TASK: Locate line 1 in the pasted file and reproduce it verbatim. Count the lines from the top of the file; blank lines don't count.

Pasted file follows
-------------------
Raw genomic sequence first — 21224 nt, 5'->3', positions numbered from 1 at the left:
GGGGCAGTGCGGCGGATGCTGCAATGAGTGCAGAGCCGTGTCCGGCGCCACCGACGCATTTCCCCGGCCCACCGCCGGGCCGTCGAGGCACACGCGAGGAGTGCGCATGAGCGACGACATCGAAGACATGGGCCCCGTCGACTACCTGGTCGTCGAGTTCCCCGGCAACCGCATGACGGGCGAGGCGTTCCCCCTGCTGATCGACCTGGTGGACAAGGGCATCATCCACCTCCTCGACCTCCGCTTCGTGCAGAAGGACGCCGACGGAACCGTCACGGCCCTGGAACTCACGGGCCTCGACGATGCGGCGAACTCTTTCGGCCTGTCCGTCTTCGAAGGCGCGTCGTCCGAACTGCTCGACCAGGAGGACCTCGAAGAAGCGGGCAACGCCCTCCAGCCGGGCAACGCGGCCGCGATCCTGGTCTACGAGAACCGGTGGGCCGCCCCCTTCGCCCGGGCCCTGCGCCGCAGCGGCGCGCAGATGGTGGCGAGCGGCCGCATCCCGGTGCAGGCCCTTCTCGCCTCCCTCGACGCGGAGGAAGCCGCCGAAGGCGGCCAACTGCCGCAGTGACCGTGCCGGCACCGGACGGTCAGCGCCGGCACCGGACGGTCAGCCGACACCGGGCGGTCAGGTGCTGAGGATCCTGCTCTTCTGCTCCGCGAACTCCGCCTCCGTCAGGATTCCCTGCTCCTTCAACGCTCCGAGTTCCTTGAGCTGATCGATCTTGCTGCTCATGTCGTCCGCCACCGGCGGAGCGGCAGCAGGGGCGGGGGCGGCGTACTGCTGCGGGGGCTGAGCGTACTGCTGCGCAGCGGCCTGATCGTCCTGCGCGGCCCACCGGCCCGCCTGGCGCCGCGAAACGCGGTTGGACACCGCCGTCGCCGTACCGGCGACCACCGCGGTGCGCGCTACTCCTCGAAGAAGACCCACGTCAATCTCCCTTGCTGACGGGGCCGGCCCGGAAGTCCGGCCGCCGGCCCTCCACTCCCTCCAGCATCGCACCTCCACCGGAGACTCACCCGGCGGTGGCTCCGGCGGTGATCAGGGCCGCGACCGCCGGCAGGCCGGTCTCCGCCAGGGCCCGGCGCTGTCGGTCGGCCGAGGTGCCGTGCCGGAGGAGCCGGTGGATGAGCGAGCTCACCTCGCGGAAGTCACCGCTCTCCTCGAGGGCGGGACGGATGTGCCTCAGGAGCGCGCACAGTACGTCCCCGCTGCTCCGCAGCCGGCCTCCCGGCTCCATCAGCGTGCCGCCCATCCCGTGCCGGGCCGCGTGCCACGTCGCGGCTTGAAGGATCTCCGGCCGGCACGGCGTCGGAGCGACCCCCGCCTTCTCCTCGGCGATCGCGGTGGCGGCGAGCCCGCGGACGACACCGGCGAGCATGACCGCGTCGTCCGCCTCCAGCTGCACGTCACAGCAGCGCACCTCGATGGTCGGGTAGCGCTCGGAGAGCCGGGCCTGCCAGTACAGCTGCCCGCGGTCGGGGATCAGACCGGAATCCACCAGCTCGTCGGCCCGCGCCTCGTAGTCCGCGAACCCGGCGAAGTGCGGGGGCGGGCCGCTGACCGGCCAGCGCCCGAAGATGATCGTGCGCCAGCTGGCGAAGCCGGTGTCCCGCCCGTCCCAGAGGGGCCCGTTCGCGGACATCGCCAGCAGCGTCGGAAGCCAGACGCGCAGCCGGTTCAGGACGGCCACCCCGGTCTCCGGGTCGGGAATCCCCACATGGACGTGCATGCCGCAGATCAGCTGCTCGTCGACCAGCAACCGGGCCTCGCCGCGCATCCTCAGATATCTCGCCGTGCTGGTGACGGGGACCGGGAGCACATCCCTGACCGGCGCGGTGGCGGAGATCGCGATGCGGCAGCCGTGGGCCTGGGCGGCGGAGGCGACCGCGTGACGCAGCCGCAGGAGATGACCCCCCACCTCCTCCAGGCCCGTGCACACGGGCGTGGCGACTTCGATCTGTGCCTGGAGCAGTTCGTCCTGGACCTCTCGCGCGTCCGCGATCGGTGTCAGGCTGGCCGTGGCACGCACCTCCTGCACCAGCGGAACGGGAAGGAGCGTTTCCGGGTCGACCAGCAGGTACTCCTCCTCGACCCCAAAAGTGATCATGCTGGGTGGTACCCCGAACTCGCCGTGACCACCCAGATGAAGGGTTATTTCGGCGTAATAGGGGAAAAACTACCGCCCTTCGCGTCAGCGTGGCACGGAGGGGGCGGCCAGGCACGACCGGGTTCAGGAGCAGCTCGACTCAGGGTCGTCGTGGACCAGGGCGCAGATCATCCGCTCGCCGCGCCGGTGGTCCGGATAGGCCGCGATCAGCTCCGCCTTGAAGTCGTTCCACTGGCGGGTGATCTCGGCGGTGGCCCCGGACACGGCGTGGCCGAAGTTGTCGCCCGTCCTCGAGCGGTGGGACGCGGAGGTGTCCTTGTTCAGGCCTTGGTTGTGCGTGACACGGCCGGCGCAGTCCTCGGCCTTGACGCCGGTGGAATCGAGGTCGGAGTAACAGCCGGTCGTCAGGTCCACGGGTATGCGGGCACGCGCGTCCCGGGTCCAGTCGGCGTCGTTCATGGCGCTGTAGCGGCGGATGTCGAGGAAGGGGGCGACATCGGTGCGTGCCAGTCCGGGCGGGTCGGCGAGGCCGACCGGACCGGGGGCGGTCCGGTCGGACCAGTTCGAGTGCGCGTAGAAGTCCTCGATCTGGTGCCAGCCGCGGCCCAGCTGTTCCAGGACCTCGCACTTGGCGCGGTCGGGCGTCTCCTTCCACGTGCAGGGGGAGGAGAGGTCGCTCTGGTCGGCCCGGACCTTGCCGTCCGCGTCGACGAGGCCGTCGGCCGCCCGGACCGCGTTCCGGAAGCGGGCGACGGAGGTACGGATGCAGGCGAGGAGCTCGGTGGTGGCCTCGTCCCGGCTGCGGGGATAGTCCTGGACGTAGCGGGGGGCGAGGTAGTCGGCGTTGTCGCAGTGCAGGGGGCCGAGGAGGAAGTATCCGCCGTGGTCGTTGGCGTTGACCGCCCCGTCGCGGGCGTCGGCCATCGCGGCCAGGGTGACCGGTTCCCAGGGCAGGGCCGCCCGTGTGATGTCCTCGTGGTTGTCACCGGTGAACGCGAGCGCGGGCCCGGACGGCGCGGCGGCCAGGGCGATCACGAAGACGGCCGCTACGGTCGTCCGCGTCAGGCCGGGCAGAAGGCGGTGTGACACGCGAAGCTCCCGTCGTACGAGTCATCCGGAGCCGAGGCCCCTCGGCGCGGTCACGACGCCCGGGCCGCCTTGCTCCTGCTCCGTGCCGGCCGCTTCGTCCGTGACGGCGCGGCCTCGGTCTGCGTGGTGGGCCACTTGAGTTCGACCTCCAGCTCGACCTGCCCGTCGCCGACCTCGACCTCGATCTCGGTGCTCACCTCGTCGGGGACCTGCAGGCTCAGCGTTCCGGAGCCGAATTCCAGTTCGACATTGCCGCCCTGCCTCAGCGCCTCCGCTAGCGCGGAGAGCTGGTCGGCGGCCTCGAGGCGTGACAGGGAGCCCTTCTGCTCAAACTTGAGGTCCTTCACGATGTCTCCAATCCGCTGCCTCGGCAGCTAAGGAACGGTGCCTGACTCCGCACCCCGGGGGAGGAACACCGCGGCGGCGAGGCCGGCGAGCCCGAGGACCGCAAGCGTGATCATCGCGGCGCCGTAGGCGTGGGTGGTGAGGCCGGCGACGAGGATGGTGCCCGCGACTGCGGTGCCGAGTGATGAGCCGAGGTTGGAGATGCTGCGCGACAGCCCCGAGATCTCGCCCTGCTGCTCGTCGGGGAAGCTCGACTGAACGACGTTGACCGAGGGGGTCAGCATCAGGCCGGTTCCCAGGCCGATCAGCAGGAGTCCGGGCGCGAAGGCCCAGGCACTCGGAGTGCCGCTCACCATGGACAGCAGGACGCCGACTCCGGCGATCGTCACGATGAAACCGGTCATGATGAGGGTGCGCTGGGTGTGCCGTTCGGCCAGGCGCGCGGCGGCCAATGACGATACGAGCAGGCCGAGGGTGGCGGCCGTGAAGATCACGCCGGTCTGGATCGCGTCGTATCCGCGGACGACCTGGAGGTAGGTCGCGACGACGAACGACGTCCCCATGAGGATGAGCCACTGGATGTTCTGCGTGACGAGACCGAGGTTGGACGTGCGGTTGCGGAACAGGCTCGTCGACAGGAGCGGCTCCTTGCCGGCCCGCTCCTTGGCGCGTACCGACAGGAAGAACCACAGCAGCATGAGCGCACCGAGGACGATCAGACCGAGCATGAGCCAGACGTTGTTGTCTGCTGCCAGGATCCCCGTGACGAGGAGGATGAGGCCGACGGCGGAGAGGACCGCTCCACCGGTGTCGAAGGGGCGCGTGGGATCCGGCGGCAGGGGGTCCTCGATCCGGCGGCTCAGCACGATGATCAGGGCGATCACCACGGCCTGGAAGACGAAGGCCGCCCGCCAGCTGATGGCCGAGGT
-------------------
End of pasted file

Raw genomic sequence first — 21224 nt, 5'->3', positions numbered from 1 at the left: